Commercial Applications of Digital Sublimation Printing
There are quite a number of applications for dye sub printing on fabric/cloth, most of which are commercial at some level, although some products like shirts end up on retail store display racks and shelves.
Commercially, though, where an end user is using the actual printed fabric, there are still a lot of applications we can talk about. However, for those who are new to this discussion, let me first re-explain what dye sublimation printing is and how it's done. I enjoy this topic, and for me it keeps it fresh in my mind to go over it every month or two, and that way, you don't have to go back in our blog to learn about how it's done and some of the science behind it.First, let me say that someone or several people who developed this type of printing were/are way smarter than I am. I mean, who really sits around and thinks, "Gee, if I combine heat and pressure and dye, I can make some seriously beautiful printing!"It's a bit like who thought of making computers using silicone? And really, what is silicone, and how could anyone even think about using it to create this laptop that I'm typing this article on? Fortunately for you and I, though, we don't have to invent or re-invent dye sub printing, or really even to improve on it (although that is being done as well by more people who are way smarter than I am!).
However, I do understand the hows and whys of digital dye sublimation fabric printing, and I am happy to share this information with anyone who asks.
First, and while I don't know why "dye" is different than "ink," and am personally suspicious that the designation is simply to distinguish the difference in printing methods, the dye used in sublimation printing is different than the ink used in digital printing. Something in the chemistry of sublimation dye allows it to become a gas during the printing process.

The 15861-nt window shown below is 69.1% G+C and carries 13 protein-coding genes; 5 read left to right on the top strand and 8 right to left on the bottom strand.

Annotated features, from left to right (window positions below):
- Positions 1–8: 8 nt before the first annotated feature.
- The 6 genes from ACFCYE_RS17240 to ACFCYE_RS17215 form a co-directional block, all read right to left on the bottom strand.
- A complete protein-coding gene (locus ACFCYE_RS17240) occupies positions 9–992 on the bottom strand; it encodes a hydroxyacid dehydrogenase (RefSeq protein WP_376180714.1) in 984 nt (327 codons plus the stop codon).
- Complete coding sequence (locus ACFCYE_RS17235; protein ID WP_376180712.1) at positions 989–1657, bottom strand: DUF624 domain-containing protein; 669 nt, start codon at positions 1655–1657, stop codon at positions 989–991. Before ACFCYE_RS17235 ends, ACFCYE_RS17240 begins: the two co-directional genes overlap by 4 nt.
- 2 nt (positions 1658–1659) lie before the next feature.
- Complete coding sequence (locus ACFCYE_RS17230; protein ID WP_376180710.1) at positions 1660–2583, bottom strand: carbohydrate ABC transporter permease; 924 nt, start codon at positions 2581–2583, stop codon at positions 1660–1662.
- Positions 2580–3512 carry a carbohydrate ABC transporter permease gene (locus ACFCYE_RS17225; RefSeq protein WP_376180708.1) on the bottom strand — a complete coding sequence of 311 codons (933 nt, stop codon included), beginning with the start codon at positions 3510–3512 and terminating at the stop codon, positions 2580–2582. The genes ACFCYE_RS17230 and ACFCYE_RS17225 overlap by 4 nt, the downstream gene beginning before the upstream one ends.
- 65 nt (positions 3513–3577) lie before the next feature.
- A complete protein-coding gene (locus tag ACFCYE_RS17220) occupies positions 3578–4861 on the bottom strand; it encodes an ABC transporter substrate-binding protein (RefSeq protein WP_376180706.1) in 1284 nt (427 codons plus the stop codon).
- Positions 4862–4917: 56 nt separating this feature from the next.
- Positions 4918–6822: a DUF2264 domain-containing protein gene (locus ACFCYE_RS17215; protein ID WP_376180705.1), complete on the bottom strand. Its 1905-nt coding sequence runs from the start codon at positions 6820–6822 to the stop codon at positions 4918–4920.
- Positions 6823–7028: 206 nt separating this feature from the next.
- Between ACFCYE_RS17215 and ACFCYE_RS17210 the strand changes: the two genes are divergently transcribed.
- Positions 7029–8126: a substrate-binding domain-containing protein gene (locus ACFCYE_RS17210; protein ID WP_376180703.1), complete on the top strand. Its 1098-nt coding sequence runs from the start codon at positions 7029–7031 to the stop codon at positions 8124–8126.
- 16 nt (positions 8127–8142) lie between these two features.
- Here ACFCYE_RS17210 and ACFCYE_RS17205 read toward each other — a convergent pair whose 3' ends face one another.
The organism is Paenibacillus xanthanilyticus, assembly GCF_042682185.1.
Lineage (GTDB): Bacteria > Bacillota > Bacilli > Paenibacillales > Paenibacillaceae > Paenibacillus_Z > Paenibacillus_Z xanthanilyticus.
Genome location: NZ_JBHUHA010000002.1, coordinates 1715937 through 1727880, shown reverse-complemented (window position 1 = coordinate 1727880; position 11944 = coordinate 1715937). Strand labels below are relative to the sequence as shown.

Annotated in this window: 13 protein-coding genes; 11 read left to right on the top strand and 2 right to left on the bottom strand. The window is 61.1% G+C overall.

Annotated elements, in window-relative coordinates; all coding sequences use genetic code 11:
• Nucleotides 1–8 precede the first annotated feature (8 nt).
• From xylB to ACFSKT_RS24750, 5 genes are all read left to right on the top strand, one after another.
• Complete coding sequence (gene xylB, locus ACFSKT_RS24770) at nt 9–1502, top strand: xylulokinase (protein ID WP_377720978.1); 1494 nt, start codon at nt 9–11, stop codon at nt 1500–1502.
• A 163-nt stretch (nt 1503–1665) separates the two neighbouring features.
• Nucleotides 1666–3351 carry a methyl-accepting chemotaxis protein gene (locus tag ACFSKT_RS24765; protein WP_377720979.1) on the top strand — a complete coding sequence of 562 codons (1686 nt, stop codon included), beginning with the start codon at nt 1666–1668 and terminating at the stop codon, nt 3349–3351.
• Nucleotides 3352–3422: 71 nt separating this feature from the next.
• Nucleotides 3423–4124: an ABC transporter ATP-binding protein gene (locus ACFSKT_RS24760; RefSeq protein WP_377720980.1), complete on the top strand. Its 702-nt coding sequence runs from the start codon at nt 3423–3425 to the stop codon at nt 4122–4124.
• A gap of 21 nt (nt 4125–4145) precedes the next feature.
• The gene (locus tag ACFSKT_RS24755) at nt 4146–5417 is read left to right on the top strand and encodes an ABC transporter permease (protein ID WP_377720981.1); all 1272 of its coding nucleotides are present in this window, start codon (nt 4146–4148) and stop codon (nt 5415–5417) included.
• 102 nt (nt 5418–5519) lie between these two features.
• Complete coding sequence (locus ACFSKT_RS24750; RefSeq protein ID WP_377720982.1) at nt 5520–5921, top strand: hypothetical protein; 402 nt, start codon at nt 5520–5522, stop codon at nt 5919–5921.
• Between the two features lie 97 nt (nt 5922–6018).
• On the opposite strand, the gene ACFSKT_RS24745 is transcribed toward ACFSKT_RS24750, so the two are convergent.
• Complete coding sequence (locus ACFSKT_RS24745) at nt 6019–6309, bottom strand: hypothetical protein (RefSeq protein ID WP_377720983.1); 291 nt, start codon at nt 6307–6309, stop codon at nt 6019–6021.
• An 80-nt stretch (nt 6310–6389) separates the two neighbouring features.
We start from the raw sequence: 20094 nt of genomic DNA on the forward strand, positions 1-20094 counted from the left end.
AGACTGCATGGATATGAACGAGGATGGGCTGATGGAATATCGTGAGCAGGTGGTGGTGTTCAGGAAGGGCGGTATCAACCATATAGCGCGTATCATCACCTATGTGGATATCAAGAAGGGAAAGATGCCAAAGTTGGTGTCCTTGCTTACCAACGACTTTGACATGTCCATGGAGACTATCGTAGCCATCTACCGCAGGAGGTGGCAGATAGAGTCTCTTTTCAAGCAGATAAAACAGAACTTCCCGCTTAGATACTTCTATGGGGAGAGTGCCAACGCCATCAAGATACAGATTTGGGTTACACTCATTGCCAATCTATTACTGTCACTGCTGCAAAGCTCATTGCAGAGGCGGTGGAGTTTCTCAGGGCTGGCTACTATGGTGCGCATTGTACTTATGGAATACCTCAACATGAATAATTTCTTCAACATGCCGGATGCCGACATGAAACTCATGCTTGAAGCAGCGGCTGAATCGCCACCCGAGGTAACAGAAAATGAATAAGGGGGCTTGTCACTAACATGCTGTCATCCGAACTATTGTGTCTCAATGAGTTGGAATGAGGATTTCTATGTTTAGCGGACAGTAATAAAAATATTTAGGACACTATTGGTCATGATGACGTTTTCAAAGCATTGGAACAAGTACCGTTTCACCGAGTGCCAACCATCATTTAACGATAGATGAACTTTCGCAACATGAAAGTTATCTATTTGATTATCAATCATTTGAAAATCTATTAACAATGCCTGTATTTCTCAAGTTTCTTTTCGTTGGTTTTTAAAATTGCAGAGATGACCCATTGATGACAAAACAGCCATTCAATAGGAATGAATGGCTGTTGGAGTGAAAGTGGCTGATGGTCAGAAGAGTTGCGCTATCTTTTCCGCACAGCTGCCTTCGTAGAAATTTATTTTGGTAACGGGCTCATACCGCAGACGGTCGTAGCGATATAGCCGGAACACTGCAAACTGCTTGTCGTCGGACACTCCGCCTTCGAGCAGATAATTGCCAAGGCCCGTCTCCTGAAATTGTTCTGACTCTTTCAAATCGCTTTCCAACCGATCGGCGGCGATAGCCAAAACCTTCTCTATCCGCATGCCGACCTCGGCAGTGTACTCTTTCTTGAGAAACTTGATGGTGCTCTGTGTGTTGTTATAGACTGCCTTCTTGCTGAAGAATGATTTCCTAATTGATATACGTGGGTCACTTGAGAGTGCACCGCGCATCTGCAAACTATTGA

The dye set also has a different color designation than digital printing inks, which is the standard CMYK (cyan-magenta-yellow-black) ink set. Dye inks use a CMYO (same first three with an overprint clear), in which the clear, when activated by heat an pressure, creates the black component in this type of printing.The dye is printed using a digital printer which prints the image in reverse on a dye sublimation transferpaper. Once printed, this paper is matched up to a piece or roll of polyester material (or other oil-based fabric - natural fibers like cotton and linen will not work with this print method), and fed slowly through a set of heated rollers at around 400°F. The pressure combines with the heat to turn the dye into a gas, while simultaneously opening the pores of the cells of the fabric, thus infusing the dye into the open pores.
As the fabric cools, the porous cells close, trapping the dyed colors into the cellular structure of the fabric. This is why dye sub printed materials are resistant to fading compared to other types of printing.
Another feature of this type of printing is that because the dye turns gaseous, it creates a continuous tone print compared to other types of "dots per inch" printing, and is more like a photograph than a digitally printed banner or sign. This is one of the reasons I'm a huge fan of dye sublimation. The quality of the print and the durability of the fabric is unsurpassed in the advertising industry, in my view. This is not to say that I don't like digital printing. I love digital printing, but it's just a small step below dye sub print, although the substrates are usually different, so they comprise different areas of print than an inkjet printer does.
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